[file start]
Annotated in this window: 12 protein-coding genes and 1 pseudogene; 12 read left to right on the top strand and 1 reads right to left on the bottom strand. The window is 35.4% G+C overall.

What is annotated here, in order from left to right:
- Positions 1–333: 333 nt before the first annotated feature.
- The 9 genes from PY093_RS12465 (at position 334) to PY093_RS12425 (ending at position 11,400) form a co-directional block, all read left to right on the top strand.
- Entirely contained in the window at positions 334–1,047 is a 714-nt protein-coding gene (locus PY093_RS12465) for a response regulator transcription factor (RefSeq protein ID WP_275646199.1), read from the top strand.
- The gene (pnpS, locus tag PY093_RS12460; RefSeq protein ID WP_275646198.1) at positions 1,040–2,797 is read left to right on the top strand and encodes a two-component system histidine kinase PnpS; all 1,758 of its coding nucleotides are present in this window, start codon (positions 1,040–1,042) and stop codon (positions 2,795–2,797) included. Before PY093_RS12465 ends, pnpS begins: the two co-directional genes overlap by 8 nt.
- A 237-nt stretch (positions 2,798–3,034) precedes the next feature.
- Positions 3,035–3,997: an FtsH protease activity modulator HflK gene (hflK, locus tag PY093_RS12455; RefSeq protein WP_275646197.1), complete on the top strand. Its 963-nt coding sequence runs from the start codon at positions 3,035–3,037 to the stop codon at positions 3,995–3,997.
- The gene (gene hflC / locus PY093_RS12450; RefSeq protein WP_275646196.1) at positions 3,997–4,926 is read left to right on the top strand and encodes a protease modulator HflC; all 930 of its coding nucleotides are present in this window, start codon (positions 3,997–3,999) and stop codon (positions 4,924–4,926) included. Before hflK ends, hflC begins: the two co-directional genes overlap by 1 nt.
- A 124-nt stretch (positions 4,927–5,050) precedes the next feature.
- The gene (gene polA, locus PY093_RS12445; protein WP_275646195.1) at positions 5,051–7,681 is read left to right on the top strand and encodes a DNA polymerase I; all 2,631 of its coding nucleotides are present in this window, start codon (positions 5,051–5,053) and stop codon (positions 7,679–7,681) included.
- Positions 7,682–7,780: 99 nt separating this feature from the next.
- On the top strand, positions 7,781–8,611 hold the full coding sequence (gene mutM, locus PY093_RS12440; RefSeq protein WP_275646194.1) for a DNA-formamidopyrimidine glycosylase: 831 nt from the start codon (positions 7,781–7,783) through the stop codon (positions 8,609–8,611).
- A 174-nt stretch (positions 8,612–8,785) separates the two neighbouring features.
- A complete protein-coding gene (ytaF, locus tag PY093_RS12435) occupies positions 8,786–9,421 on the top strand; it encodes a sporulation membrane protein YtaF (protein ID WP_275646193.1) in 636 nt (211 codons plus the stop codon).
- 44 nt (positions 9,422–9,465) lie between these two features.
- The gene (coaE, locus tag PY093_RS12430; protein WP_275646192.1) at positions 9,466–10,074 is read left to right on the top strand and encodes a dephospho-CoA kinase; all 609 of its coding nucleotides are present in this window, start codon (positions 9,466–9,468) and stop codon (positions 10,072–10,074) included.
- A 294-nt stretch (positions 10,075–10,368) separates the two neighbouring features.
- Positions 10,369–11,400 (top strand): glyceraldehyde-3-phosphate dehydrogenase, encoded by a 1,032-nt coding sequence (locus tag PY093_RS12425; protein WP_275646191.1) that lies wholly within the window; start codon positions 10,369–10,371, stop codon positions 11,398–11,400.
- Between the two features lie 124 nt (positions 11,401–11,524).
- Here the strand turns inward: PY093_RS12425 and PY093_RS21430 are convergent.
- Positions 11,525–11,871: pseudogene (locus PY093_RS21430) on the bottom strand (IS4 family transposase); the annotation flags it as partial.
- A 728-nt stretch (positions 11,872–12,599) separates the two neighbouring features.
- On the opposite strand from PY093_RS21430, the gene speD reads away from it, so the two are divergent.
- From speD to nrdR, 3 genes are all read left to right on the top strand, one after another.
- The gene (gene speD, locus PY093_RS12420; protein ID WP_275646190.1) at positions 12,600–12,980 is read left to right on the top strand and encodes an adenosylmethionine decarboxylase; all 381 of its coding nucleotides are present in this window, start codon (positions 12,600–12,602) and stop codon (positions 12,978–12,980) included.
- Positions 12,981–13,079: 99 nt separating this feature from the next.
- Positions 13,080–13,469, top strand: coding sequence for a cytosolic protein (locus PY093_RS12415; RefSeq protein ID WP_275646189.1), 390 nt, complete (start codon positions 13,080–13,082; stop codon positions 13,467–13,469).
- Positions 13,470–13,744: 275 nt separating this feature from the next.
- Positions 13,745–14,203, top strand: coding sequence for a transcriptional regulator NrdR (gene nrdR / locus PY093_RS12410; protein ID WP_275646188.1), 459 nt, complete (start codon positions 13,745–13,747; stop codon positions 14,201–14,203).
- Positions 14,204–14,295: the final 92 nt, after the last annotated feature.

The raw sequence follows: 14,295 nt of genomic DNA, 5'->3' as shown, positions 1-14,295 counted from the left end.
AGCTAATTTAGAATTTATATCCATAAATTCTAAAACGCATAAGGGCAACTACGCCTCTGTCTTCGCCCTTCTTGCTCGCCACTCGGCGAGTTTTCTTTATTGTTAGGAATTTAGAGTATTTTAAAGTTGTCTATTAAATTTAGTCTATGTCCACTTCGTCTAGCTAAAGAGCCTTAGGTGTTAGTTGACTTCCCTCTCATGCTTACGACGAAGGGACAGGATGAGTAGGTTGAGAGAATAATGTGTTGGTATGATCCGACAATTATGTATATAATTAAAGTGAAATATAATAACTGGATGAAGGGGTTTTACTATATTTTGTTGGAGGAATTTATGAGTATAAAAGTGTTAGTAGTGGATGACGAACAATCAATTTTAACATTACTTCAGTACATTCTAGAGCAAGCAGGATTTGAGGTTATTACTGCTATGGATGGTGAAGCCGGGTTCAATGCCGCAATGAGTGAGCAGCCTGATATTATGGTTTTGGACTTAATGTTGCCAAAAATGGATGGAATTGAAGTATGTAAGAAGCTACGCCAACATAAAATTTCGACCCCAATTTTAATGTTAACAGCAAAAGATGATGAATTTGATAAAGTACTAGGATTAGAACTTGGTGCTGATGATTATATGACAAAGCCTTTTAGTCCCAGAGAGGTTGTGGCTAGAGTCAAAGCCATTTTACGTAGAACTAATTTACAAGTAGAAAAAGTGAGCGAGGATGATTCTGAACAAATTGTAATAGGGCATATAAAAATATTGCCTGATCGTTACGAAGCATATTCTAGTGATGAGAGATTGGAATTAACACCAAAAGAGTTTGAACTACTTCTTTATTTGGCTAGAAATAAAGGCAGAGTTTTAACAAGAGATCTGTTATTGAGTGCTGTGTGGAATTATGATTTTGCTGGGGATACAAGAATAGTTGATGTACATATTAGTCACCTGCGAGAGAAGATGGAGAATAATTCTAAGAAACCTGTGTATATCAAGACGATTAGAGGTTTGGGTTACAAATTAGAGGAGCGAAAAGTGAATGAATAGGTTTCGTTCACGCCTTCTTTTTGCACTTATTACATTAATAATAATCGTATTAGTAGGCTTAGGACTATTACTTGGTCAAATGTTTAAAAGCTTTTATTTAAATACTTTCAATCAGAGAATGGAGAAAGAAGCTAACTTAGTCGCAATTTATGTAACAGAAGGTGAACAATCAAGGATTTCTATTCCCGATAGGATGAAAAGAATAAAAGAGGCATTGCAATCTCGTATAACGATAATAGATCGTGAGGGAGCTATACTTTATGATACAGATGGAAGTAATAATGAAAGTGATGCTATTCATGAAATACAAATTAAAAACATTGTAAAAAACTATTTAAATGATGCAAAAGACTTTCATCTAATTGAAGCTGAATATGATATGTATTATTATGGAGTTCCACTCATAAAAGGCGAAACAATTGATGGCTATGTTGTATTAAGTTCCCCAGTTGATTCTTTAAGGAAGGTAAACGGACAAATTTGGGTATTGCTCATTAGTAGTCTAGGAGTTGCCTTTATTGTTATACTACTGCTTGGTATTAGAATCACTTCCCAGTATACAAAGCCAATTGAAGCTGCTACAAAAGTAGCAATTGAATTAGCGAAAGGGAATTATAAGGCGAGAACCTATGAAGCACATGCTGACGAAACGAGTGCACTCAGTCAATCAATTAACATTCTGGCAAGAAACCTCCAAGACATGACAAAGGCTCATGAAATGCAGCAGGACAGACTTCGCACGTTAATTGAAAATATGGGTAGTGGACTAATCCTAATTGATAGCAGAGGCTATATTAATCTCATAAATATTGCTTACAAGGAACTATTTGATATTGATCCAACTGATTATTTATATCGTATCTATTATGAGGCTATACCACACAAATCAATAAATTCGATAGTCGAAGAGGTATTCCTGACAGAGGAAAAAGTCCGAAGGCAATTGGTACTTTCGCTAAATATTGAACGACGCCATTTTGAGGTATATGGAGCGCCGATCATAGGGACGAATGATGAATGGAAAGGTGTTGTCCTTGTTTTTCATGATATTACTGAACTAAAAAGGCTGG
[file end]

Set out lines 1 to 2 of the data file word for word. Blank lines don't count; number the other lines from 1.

Annotated in this window: 12 protein-coding genes and 1 pseudogene; 12 read left to right on the top strand and 1 reads right to left on the bottom strand. The window is 35.4% G+C overall.

What is annotated here, in order from left to right: